Monday, 30 November 2015

Blue Zoo Explains the Challenges of Running an Animation Studio

Tom Box is one of the founders of Blue Zoo, one of the UK’s leading TV animation studios.  Blue Zoo does animation in a broad range of styles, both 2D and 3D, for many different clients.

All their work is done in CG, and almost all of it is made in Maya - they describe themselves as doing “CG character animation with a bold quirky style”. At last week's Blue GFX Expo at London’s South Bank (we highly recommend that our students attend events like this whenever possible), Tom talked about the eight biggest problems involved with running an animation studio, and how Blue Zoo goes about solving them.
Maya - Blue Zoo's main platform

Problem No 1 - Software.
The problem with computer software is that “so much, changes so often”. Blue Zoo tries to keep things as simple as possible, so “even their 2D animation is done in Maya”. This allows them to have “one pipeline, and one set of core animators”. It also makes them “much more efficient, with less wastage, since animation is resource heavy, and the market is very competitive”.

Blue Zoo also like to ask their staff “what software would they like to use?” Until recently they were “doing compositing in AfterEffects, but the artists asked for Nuke, so most of their compositing work has now transitioned to Nuke”.

Other simplifications have been made. Editing was done in Final Cut but is now done in Premiere. The Adobe Creative Cloud “has made everything easier – you have fixed costs, with no surprise upgrades needed. It makes business easier”.

Their computer hardware is “95% PCs, mostly running Windows 7”. That way, “everyone is using the same tools, and there is less conflict”. Only The Avid edit suites still run on Macs.


Problem No 2 – People
Today, Blue Zoo have “around 150” staff, which is “more than people might think”. The problem here is really about “finding people, keeping them happy, finding the right artists, and then hanging on to them”. Blue Zoo get a lot of job applications - they “employ just 2% of applicants”. As a result, “it’s hard to get a job”. But then, Blue Zoo find it “hard to find artists with the right skills – such as the right availability, skill, visas, and experience”.

They do hire graduates – partly because “they like to hire fresh blood”. They also try to make their studio a “nice place to work”, and “try to avoid crunch times”, keeping artists working normal hours “from 10am until 6pm” where possible. They also “try to make sure everyone knows each other”, keeping a “small family feel”. After all, “software doesn’t make nice animation – people do”. In the end, the “team is everything”.

As for getting a job with Blue Zoo, they “don’t care about the letters after your name”. Your qualifications don’t matter; instead “it’s all about what you can do.” And networking is important, because they “employ lots of people through word of mouth”. Recommendations are important. “Go to events, make friends and connections”.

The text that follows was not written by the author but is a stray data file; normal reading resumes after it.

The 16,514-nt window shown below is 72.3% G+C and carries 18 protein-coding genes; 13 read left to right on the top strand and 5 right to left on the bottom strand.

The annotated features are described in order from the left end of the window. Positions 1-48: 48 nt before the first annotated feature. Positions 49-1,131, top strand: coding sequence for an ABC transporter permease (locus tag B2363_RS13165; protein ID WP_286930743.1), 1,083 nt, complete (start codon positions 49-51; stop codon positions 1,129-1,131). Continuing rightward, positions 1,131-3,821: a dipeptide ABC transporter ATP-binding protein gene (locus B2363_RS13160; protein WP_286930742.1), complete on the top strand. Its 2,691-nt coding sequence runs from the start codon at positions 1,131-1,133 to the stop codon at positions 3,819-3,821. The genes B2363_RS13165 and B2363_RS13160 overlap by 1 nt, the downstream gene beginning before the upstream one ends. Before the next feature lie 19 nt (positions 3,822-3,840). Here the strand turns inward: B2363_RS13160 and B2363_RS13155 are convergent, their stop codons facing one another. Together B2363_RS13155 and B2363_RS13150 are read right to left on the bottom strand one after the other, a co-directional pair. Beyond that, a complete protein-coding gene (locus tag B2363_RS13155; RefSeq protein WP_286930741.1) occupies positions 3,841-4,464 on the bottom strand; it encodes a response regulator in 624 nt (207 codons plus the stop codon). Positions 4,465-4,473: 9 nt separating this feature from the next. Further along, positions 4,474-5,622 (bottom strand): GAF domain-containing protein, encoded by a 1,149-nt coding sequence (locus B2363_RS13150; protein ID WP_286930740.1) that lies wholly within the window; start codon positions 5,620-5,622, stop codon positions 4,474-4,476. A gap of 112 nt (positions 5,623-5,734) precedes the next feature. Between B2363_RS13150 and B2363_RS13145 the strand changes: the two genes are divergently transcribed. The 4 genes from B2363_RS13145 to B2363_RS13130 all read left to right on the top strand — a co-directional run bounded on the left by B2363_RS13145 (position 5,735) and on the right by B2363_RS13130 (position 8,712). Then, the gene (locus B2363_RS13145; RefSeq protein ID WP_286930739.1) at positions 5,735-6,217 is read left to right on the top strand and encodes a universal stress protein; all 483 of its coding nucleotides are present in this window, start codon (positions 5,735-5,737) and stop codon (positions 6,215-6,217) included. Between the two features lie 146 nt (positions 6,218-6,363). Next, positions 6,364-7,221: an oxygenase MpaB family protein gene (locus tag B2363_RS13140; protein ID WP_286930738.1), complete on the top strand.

London. World's most expensive city?

Problem No 3 – Location
The problem is that Blue Zoo is in London, and London is “the most expensive city in the world”. That said, on the plus side, it’s also “one of the most creative cities in the world”. There are “plenty of clients who need work done”, and it is “a very healthy ecosystem for 3D animation - one of the best in the world”.

Could Blue Zoo try a virtual studio instead? Yes, a virtual studio can work, but it’s all “much easier if you’re in the same room”. Doing a project “takes longer if you’re far away”. As a result, the studio “likes to get everyone working in house if possible”. Sometimes “we might work with a freelancer overseas, but it is never as speedy as if they were in-house.”

So, they don’t outsource work – because “it doesn’t save money, in the end”. The only reason for outsourcing would be “if we simply cannot fit another desk in the studio”. Another plus for London is that “you can pop down the pub and network”. In end, Blue Zoo likes to “maximize a project’s creativity and quality by having everyone in the same room”.


Problem No 4 – Clients!
The trouble with clients is “you can’t live with them, and you can’t live without them”. Most client problems “come from communication; either a mis-briefing, or a misunderstanding”. In the end, it is “best to over-communicate rather than under-communicate”. Often, you have to “filter all the way up to the top” lest you find big last-minute changes from the top dog at the very end of the project.

Blue Zoo have also “had to learn what jobs are best for the studio”. All jobs start out wonderful, then have a tendency to go sour. You have to “learn which clients cost you money”. You must “always monitor your projects – are they costing you money?” As a result, their staff have to do timesheets, so you know what projects are costing what. Sometimes “prestige projects are worth losing a bit of money… but most are not.”
Money. Wikimedia


Problem No 5 – Money!